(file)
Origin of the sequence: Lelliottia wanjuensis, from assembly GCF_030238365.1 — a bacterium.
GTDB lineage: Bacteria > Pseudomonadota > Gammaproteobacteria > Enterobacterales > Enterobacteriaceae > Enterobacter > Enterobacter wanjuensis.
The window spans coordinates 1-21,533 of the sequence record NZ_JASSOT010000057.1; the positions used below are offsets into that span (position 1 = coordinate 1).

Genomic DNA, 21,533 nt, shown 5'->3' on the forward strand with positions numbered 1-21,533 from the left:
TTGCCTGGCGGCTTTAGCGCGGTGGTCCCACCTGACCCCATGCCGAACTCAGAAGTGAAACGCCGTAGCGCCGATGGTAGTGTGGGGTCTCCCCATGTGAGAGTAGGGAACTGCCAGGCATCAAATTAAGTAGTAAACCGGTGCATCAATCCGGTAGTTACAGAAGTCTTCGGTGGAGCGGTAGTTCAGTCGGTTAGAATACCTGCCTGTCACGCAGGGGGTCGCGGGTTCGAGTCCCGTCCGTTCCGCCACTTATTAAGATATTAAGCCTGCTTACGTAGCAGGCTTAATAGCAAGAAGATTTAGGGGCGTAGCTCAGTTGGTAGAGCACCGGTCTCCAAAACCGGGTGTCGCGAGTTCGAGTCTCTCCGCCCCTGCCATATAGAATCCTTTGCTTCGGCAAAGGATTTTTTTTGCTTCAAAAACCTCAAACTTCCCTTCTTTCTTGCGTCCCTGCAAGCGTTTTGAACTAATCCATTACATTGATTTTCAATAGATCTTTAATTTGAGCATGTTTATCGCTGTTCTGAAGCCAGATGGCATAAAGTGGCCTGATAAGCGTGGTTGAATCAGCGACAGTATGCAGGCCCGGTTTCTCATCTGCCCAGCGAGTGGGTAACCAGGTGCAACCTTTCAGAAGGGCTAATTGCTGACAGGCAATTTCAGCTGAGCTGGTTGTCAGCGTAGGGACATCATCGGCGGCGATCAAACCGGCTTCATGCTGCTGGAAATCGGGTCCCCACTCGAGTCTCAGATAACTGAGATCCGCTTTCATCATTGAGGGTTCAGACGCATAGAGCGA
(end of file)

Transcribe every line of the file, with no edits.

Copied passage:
Origin of the sequence: Lelliottia wanjuensis, from assembly GCF_030238365.1 — a bacterium.
GTDB lineage: Bacteria > Pseudomonadota > Gammaproteobacteria > Enterobacterales > Enterobacteriaceae > Enterobacter > Enterobacter wanjuensis.
The window spans coordinates 1-21,533 of the sequence record NZ_JASSOT010000057.1; the positions used below are offsets into that span (position 1 = coordinate 1).

Genomic DNA, 21,533 nt, shown 5'->3' on the forward strand with positions numbered 1-21,533 from the left:
TTGCCTGGCGGCTTTAGCGCGGTGGTCCCACCTGACCCCATGCCGAACTCAGAAGTGAAACGCCGTAGCGCCGATGGTAGTGTGGGGTCTCCCCATGTGAGAGTAGGGAACTGCCAGGCATCAAATTAAGTAGTAAACCGGTGCATCAATCCGGTAGTTACAGAAGTCTTCGGTGGAGCGGTAGTTCAGTCGGTTAGAATACCTGCCTGTCACGCAGGGGGTCGCGGGTTCGAGTCCCGTCCGTTCCGCCACTTATTAAGATATTAAGCCTGCTTACGTAGCAGGCTTAATAGCAAGAAGATTTAGGGGCGTAGCTCAGTTGGTAGAGCACCGGTCTCCAAAACCGGGTGTCGCGAGTTCGAGTCTCTCCGCCCCTGCCATATAGAATCCTTTGCTTCGGCAAAGGATTTTTTTTGCTTCAAAAACCTCAAACTTCCCTTCTTTCTTGCGTCCCTGCAAGCGTTTTGAACTAATCCATTACATTGATTTTCAATAGATCTTTAATTTGAGCATGTTTATCGCTGTTCTGAAGCCAGATGGCATAAAGTGGCCTGATAAGCGTGGTTGAATCAGCGACAGTATGCAGGCCCGGTTTCTCATCTGCCCAGCGAGTGGGTAACCAGGTGCAACCTTTCAGAAGGGCTAATTGCTGACAGGCAATTTCAGCTGAGCTGGTTGTCAGCGTAGGGACATCATCGGCGGCGATCAAACCGGCTTCATGCTGCTGGAAATCGGGTCCCCACTCGAGTCTCAGATAACTGAGATCCGCTTTCATCATTGAGGGTTCAGACGCATAGAGCGA